The day started out, much to the dismay of the kids, with a(nother) wake-up before sunrise for special Idd prayers/Idd Khutba. After praying, we ‘broke our final fast’ symbolically, with a special date and then ate a non-traditional pancake breakfast before everyone went right back to bed only to wake-up to online school or work a couple of hours later! The special date (kharak) is quite particular to my community and is prepared by soaking a dried date in rose water for 24 hours, then de-seeding and drying the now slightly softened date, and finally stuffing it with a mixture of almonds, pistachio, and sweetened mawa (reduced milk cream). A traditional breakfast would have involved eggs, kheema (spiced mince), naan and of course Sev Khurma but the pancakes and maple syrup were a treat enough for us.

Since we couldn’t have an Idd party for our friends – a wonderful, annual tradition we started in Amsterdam a few years ago – we decided to celebrate the day with a food crawl through the amazingly eclectic and vibrant Dapper and Java buurt. These streets are lined with the most amazing eateries – we started with a Turkish pizza at Bakkerij Bereket on the Eerste van Swinden Straat and then crossed over to Authentic India for chai, mango lassi, and spicy samosas. We then walked to over to Sweet Asia to pick-up an old time favourite, an alleged beef dish baked for 24 hours in a clay pot but unfortunately we ended up with a beef kerrie – probably owing to our awful description of the dish we wanted. Still we ate it greedily in a children’s play area below the train tracks and a solitary cherry blossom tree at the start of the Javastraat. In order to balance the Indian samosa, we hopped over to Pakistani Curry House for a fiery Samosa chaat, which we then doused with a mild haloumi wrap at Tigris and Euphrates. We finally ended with ice-cream, not at the chic ice cream shop on Javastraat but with soft ijs at the Febo on Javaplein and coffee from the Coffee Company. With full bellies, and tired feet we walked home and instead of playing the intended Game of Thrones … we succumbed to Netflix and uitbuiken.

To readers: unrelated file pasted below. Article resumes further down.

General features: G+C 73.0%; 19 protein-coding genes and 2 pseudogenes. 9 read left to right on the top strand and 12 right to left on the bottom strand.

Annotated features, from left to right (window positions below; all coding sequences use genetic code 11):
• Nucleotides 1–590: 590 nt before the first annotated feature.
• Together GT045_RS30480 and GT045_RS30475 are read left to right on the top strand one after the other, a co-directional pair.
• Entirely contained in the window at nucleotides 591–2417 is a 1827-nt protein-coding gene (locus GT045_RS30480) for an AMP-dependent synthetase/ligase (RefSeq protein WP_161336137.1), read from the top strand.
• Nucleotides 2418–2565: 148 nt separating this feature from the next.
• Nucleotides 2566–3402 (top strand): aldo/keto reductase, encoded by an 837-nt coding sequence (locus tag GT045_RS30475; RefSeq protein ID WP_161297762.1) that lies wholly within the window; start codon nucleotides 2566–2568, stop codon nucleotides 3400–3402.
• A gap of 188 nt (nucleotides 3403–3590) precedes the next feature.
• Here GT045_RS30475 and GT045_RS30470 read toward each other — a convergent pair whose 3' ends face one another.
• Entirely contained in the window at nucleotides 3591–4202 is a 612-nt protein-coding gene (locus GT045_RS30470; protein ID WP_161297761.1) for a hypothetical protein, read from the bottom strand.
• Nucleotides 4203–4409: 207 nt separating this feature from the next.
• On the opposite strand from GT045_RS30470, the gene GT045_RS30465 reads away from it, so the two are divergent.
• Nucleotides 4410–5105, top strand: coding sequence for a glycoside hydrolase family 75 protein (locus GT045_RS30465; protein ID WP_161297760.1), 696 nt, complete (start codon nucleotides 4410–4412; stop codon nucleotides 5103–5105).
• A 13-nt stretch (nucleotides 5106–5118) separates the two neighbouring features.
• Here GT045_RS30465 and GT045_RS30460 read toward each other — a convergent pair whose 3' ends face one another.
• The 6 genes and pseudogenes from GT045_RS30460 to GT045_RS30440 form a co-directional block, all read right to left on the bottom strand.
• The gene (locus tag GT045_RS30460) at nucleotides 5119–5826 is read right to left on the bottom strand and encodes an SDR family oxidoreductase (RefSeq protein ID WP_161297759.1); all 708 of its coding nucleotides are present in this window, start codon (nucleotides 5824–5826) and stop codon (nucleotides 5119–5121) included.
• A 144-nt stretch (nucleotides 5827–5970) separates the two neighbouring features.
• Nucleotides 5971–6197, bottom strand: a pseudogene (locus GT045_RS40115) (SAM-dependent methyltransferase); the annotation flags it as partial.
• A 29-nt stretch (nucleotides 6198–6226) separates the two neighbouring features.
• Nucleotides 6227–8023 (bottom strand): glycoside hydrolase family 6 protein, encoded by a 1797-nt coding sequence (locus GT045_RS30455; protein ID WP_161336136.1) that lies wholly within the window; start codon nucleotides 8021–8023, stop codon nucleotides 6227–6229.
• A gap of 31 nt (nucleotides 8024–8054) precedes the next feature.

Tasneem Hatimbhai

Tasneem Hatimbhai is originally from India and now lives in Amsterdam with her Dutch husband and their two children. She has been a writer and editor for the last 15 years. In 2012, she started her own company, Mumbai Mills, that created lifestyle products like The Mumbai Diary, My Mumbai Colouring Book, My Mumbai Sticker Book and My Amsterdam Colouring Book. Currently pursuing a study at the University of Amsterdam, she has taken a hiatus from Mumbai Mills but continues to indulge in her love for writing.